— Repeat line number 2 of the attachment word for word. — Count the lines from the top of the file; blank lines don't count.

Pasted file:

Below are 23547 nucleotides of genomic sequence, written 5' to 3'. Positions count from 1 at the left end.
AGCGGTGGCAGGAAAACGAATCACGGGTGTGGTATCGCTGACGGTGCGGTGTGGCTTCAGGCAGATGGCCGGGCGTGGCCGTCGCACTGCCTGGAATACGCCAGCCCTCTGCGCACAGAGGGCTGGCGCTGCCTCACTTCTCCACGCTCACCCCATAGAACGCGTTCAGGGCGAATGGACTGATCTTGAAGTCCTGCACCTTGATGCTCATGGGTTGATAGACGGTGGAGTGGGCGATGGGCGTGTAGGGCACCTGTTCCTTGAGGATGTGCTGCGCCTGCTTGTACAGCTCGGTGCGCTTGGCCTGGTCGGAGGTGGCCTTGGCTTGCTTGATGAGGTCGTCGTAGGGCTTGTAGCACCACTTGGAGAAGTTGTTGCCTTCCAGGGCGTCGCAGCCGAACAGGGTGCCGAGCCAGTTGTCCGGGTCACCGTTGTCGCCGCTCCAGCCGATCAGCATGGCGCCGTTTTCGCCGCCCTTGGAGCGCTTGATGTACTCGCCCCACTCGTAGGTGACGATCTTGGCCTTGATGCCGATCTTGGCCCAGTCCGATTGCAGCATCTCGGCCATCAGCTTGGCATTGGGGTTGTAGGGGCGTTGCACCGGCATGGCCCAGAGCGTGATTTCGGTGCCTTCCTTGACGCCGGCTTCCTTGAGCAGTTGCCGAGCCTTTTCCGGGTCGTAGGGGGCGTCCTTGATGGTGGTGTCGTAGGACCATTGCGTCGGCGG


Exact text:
AGCGGTGGCAGGAAAACGAATCACGGGTGTGGTATCGCTGACGGTGCGGTGTGGCTTCAGGCAGATGGCCGGGCGTGGCCGTCGCACTGCCTGGAATACGCCAGCCCTCTGCGCACAGAGGGCTGGCGCTGCCTCACTTCTCCACGCTCACCCCATAGAACGCGTTCAGGGCGAATGGACTGATCTTGAAGTCCTGCACCTTGATGCTCATGGGTTGATAGACGGTGGAGTGGGCGATGGGCGTGTAGGGCACCTGTTCCTTGAGGATGTGCTGCGCCTGCTTGTACAGCTCGGTGCGCTTGGCCTGGTCGGAGGTGGCCTTGGCTTGCTTGATGAGGTCGTCGTAGGGCTTGTAGCACCACTTGGAGAAGTTGTTGCCTTCCAGGGCGTCGCAGCCGAACAGGGTGCCGAGCCAGTTGTCCGGGTCACCGTTGTCGCCGCTCCAGCCGATCAGCATGGCGCCGTTTTCGCCGCCCTTGGAGCGCTTGATGTACTCGCCCCACTCGTAGGTGACGATCTTGGCCTTGATGCCGATCTTGGCCCAGTCCGATTGCAGCATCTCGGCCATCAGCTTGGCATTGGGGTTGTAGGGGCGTTGCACCGGCATGGCCCAGAGCGTGATTTCGGTGCCTTCCTTGACGCCGGCTTCCTTGAGCAGTTGCCGAGCCTTTTCCGGGTCGTAGGGGGCGTCCTTGATGGTGGTGTCGTAGGACCATTGCGTCGGCGG